With 366 members, Laguna’s club is the largest in the U.S., and its scenic seaside locale is known by players far and wide, with many—in nonpandemic times—traveling from around the globe to bowl here. In fact, the club has hosted major U.S. Open tournaments that have attracted international competitors from Canada, England, Ireland, Scotland, Australia, New Zealand, Fiji, China, Israel, South Africa and the Netherlands. In the clubhouse, pins from countless countries—once traded by visiting clubs—are displayed in a frame on the wall. The club hosts the U.S. Open whenever the event is held in Southern California including, most recently, in 2015.
“They love coming here because we have the best location in the United States,” says Curt Bartsch, a Laguna club board member. “And they spend money in town and they enjoy the restaurants and the … bars, and we have a good time together.”
Not only do players come to Laguna, but local members also travel and play at clubs around the world, making new friends along the way.
“When my wife and I were on a cruise of the United Kingdom, we stopped in Northern Ireland—Belfast—and because we have international players come to our tournaments, … I knew the guy that won the tournament,” Bartsch says. “I sent him an email from the ship and he says, … ‘Here’s the directions.’ … At 9 o’clock in the morning, I have a Guinness in my hand and one of their shirts—because we trade shirts. What’s cool about the sport is … the people are very friendly.”
Within the U.S., lawn bowling clubs are organized into seven geographic regions; Laguna falls into the Southwest division. Several other Southern California cities also have clubs from Newport Beach to Laguna Woods, Santa Ana, Long Beach, San Diego, Santa Barbara, Palm Springs and more. When competing, there are divisions for men, women and co-ed teams, but that wasn’t always the case.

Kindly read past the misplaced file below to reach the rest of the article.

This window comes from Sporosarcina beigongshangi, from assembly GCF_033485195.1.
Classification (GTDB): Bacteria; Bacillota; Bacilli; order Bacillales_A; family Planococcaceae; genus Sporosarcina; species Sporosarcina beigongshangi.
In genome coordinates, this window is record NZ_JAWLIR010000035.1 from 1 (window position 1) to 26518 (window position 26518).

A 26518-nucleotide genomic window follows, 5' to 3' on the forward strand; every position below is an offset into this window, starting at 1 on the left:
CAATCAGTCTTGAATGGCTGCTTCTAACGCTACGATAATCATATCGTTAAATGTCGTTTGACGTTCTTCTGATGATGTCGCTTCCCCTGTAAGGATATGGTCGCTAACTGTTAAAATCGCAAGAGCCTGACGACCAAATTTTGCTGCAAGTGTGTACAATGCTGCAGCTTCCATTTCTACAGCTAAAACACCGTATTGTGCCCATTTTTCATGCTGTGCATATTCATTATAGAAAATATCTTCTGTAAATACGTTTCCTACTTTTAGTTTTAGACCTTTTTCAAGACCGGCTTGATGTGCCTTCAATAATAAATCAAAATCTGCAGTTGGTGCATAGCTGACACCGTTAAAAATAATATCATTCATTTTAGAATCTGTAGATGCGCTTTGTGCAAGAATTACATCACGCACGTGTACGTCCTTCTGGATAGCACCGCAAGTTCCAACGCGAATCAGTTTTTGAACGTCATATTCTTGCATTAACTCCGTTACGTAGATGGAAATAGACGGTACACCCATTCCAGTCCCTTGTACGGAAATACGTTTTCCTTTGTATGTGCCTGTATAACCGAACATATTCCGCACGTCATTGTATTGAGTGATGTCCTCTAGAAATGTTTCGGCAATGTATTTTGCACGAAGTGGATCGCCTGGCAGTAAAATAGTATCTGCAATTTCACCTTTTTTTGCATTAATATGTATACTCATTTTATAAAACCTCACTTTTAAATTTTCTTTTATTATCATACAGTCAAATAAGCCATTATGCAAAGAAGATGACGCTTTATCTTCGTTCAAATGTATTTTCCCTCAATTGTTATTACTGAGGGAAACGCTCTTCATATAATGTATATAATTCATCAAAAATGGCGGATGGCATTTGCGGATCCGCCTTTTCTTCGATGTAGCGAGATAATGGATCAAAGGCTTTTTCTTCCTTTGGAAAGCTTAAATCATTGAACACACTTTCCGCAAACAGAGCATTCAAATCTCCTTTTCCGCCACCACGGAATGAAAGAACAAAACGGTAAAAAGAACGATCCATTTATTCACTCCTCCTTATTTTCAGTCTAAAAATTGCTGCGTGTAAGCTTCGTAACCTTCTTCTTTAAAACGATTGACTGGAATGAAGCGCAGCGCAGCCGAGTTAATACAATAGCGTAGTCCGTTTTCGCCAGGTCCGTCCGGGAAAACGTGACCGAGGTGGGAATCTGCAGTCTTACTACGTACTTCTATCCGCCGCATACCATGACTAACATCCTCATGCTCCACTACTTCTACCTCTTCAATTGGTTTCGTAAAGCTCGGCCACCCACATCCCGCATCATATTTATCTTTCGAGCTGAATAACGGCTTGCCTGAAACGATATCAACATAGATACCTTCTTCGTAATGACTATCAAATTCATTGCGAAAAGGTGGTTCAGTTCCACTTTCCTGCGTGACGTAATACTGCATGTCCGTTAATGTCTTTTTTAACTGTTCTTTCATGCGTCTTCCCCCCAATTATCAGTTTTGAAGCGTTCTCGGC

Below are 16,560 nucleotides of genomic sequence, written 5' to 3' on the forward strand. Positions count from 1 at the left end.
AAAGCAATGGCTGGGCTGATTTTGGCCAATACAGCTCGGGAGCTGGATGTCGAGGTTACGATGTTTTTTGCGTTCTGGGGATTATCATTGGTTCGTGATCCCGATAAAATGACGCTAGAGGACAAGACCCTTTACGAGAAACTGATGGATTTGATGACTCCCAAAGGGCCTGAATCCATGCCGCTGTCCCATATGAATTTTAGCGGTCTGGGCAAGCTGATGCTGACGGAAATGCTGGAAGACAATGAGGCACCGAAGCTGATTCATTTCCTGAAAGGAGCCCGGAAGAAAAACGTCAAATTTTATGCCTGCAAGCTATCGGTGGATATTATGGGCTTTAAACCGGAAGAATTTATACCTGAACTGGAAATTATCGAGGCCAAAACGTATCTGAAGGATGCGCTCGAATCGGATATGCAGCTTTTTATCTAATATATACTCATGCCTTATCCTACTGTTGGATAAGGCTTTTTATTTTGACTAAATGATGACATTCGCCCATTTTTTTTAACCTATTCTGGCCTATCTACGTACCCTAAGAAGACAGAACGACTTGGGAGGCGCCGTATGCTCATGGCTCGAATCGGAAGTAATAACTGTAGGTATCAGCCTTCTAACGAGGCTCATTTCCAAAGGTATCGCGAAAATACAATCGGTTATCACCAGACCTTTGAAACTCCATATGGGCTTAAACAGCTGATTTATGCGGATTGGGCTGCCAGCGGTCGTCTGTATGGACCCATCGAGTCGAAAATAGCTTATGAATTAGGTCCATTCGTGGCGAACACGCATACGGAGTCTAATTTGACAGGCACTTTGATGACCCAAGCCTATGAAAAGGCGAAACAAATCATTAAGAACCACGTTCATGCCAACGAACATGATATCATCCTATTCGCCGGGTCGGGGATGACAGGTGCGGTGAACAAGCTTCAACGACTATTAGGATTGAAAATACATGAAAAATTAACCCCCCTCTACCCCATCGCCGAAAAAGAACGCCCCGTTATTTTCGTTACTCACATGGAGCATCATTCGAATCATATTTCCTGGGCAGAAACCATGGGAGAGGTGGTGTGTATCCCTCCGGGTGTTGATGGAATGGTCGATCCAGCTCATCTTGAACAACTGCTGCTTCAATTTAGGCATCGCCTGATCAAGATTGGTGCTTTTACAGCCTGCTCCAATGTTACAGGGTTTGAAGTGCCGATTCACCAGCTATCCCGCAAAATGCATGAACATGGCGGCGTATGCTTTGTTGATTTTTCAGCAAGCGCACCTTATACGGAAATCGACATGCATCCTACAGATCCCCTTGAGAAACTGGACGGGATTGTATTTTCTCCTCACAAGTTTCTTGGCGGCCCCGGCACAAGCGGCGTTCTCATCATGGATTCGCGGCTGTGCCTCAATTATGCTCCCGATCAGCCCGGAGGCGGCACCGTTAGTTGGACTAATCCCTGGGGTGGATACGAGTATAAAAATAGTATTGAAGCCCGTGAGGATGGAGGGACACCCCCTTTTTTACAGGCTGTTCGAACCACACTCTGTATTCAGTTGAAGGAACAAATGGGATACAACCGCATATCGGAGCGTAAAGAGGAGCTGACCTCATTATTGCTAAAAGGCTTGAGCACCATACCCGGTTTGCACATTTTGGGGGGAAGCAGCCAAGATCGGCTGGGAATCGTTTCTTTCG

The Laguna Beach Lawn Bowling Club was established by Harlan S. Kittle, a lawn bowler from Beverly Hills, who moved to this coastal community shortly after it officially became a city in 1927. Meanwhile, Howard G. Heisler, L.C. McKnight and the Thum brothers had already set aside space for a park when they created the Laguna Cliffs subdivision in 1906, and Heisler deeded the land to Orange County in 1924.
Kittle began campaigning to use part of that property for a bowling green and the county deeded the land to the city, thus paving the way for Kittle’s endeavor. He received permission from the city in February 1931 and raised $1,000 to put in the first green with eight “rinks,” or lanes, installed by the lawn bowlers themselves; games commenced in November 1931. Starting with a membership of 114 mostly local businessmen, a small clubhouse was built in 1933. The second green wouldn’t be added until 1952, finally providing enough space to host tournaments.
The club gained attention early on when famous sports journalist Grantland Rice and director Jack Eaton highlighted Laguna Beach in a film titled “Better Bowling.” The exposure brought bowlers flocking from around the world to play at this green with an ocean view.